Small military robots gain advanced “sight” for more challenging roles

Intelligent robot vendor iRobot this week licensed Laser Radar or Ladar technology for use in its line of military robots, a move that could result in a new line of machines that can see and operate more effectively in dangerous situations.  Such small, advanced robots could be deployed in less than a year, experts said.  

Specifically the robot-maker is licensing Advanced Scientific Concepts' 3-D flash Ladar which uses laser beams to scan and process targets. The system has the ability to create a virtual 3D picture of an entire area.  

"It's one of the holy grails of robotics to be able to do that," William Thomasmeyer, president of the Pittsburgh-based National Center for Defense Robotics, a federally funded consortium of companies, universities, and government labs told the Christian Science Monitor. "It's like the smaller robots have been trying to navigate with one arm tied behind their back when compared to larger robots.... [Now] that hand becomes untied for smaller robots, and they've got the same advantages in terms of sensors and sensing as larger robots do."  

IRobot, which is also taking an minority ownership stake in ASC, believes the technology will provide new navigation and mapping capabilities for future generations of robots and unmanned ground vehicles and pave the way for autonomous vehicles to lead convoys into dangerous territory, search contaminated buildings for casualties, or enable bomb squads to safely investigate suspicious objects, according to the Web site Xcomony.com.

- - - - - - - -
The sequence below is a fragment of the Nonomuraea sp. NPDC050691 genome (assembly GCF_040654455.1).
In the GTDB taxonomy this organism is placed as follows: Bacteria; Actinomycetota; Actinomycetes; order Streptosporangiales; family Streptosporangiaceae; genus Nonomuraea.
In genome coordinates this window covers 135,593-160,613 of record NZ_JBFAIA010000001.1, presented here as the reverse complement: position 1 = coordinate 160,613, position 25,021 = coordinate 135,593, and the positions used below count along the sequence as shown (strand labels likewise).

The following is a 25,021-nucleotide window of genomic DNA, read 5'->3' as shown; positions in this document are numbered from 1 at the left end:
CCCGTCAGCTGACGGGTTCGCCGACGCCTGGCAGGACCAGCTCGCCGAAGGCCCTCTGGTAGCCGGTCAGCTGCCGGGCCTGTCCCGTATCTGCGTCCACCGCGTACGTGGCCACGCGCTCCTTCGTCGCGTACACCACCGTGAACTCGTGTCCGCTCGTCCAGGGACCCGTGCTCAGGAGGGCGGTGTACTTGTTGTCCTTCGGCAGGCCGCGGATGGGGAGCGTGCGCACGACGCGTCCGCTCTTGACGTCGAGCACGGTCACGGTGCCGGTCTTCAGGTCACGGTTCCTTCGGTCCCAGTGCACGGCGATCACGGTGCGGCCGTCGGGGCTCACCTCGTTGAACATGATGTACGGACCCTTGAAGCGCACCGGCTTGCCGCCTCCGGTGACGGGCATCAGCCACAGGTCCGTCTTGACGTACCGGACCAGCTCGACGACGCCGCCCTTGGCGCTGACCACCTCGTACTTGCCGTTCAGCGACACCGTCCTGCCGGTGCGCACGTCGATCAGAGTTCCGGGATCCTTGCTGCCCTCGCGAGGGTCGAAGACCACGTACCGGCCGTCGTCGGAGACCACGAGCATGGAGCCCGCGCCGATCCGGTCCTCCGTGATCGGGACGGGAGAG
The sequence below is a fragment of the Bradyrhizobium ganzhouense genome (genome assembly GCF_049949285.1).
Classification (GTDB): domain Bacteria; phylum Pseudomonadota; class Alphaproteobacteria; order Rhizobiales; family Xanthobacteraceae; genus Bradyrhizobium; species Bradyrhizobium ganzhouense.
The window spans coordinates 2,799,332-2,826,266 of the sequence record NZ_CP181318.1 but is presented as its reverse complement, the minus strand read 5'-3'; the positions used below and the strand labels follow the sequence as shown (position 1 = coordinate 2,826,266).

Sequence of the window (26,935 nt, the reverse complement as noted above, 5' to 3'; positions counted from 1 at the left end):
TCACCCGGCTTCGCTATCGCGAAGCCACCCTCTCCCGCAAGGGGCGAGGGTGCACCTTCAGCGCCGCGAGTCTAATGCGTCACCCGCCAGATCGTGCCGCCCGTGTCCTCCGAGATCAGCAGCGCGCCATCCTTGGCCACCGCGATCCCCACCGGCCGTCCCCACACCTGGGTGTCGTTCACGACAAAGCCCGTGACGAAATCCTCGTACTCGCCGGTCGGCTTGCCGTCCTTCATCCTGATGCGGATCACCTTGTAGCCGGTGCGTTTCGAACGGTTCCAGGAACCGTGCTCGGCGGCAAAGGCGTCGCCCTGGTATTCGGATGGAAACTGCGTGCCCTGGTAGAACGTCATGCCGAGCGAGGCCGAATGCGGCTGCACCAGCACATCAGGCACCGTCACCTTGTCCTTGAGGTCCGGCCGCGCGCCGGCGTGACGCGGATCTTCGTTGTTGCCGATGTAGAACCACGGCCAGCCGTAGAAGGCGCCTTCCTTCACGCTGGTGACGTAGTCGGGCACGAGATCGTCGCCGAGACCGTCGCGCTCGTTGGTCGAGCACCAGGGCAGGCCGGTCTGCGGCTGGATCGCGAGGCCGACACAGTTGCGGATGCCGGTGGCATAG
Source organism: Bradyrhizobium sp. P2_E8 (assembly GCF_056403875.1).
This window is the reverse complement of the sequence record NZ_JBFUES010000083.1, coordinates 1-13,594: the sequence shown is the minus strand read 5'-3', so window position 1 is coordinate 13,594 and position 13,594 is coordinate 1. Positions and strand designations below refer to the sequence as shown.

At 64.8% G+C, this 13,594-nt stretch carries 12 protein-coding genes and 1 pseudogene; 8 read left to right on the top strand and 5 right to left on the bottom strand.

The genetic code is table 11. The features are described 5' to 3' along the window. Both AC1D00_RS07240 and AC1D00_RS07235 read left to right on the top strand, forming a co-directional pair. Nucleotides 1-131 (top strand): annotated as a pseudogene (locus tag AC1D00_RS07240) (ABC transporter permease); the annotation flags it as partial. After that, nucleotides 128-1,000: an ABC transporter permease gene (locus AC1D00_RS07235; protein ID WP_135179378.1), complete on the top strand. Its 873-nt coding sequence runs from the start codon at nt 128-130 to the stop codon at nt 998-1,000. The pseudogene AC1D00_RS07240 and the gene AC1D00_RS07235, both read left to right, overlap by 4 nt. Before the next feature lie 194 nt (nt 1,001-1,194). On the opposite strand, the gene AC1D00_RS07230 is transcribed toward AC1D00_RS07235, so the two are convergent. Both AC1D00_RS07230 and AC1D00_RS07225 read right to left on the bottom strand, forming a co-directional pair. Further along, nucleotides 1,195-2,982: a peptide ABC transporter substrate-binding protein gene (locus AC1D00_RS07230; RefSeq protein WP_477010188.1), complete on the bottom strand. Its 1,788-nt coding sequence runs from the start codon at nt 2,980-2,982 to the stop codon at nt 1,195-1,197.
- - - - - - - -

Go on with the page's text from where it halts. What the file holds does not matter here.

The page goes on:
In related news iRobot this week said the US Army has accelerated its testing schedules for iRobot’s Future Combat Systems Small Unmanned Ground Vehicle (SUGV) robot development program. The updated plan calls for iRobot to deliver a total of 25 SUGV robots by April 2008. The Army Evaluation Task Force will begin evaluation and testing of the robots in May 2008.

This effort is intended to provide an early capability of SUGV to soldiers in the field. The initial soldier evaluations will determine the capabilities and limitations of the SUGV platform. These evaluations will support the Army’s production decision, which is expected in September 2008, IRobot said in a statement. 

IRobot makes the popular Roomba vacuuming robot and the iRobot Verro Pool Cleaning machine.

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